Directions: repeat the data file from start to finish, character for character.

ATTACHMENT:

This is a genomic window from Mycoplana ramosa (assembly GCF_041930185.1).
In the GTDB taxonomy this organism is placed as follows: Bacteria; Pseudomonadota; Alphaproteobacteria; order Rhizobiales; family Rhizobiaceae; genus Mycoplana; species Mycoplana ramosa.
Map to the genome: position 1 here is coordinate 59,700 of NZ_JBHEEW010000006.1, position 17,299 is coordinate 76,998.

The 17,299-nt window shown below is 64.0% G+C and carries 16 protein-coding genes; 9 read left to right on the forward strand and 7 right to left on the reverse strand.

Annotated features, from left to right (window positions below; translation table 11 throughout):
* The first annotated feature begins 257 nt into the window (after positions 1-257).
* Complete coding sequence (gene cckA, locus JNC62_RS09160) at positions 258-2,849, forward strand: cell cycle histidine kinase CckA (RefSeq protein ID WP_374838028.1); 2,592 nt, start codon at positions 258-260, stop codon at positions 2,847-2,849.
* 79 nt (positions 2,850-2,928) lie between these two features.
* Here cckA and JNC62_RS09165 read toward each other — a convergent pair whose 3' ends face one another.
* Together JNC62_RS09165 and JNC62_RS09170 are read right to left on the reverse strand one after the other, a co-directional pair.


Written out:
This is a genomic window from Mycoplana ramosa (assembly GCF_041930185.1).
In the GTDB taxonomy this organism is placed as follows: Bacteria; Pseudomonadota; Alphaproteobacteria; order Rhizobiales; family Rhizobiaceae; genus Mycoplana; species Mycoplana ramosa.
Map to the genome: position 1 here is coordinate 59,700 of NZ_JBHEEW010000006.1, position 17,299 is coordinate 76,998.

The 17,299-nt window shown below is 64.0% G+C and carries 16 protein-coding genes; 9 read left to right on the forward strand and 7 right to left on the reverse strand.

Annotated features, from left to right (window positions below; translation table 11 throughout):
* The first annotated feature begins 257 nt into the window (after positions 1-257).
* Complete coding sequence (gene cckA, locus JNC62_RS09160) at positions 258-2,849, forward strand: cell cycle histidine kinase CckA (RefSeq protein ID WP_374838028.1); 2,592 nt, start codon at positions 258-260, stop codon at positions 2,847-2,849.
* 79 nt (positions 2,850-2,928) lie between these two features.
* Here cckA and JNC62_RS09165 read toward each other — a convergent pair whose 3' ends face one another.
* Together JNC62_RS09165 and JNC62_RS09170 are read right to left on the reverse strand one after the other, a co-directional pair.